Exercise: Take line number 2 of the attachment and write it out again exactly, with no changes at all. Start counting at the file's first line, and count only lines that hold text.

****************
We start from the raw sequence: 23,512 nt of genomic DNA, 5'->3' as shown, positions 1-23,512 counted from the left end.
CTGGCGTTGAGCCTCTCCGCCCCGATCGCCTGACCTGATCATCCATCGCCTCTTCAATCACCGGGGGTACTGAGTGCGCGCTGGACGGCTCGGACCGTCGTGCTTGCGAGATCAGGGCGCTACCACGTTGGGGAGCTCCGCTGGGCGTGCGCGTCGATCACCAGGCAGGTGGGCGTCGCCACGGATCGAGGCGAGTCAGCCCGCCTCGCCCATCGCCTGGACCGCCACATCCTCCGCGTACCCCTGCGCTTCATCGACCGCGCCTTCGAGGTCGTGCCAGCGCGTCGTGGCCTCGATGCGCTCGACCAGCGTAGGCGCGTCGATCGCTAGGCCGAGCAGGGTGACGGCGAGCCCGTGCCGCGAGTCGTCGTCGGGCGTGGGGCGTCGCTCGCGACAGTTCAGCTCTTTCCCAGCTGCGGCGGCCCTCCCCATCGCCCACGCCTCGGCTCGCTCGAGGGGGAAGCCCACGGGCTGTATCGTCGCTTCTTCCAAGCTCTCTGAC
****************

CTGGCGTTGAGCCTCTCCGCCCCGATCGCCTGACCTGATCATCCATCGCCTCTTCAATCACCGGGGGTACTGAGTGCGCGCTGGACGGCTCGGACCGTCGTGCTTGCGAGATCAGGGCGCTACCACGTTGGGGAGCTCCGCTGGGCGTGCGCGTCGATCACCAGGCAGGTGGGCGTCGCCACGGATCGAGGCGAGTCAGCCCGCCTCGCCCATCGCCTGGACCGCCACATCCTCCGCGTACCCCTGCGCTTCATCGACCGCGCCTTCGAGGTCGTGCCAGCGCGTCGTGGCCTCGATGCGCTCGACCAGCGTAGGCGCGTCGATCGCTAGGCCGAGCAGGGTGACGGCGAGCCCGTGCCGCGAGTCGTCGTCGGGCGTGGGGCGTCGCTCGCGACAGTTCAGCTCTTTCCCAGCTGCGGCGGCCCTCCCCATCGCCCACGCCTCGGCTCGCTCGAGGGGGAAGCCCACGGGCTGTATCGTCGCTTCTTCCAAGCTCTCTGAC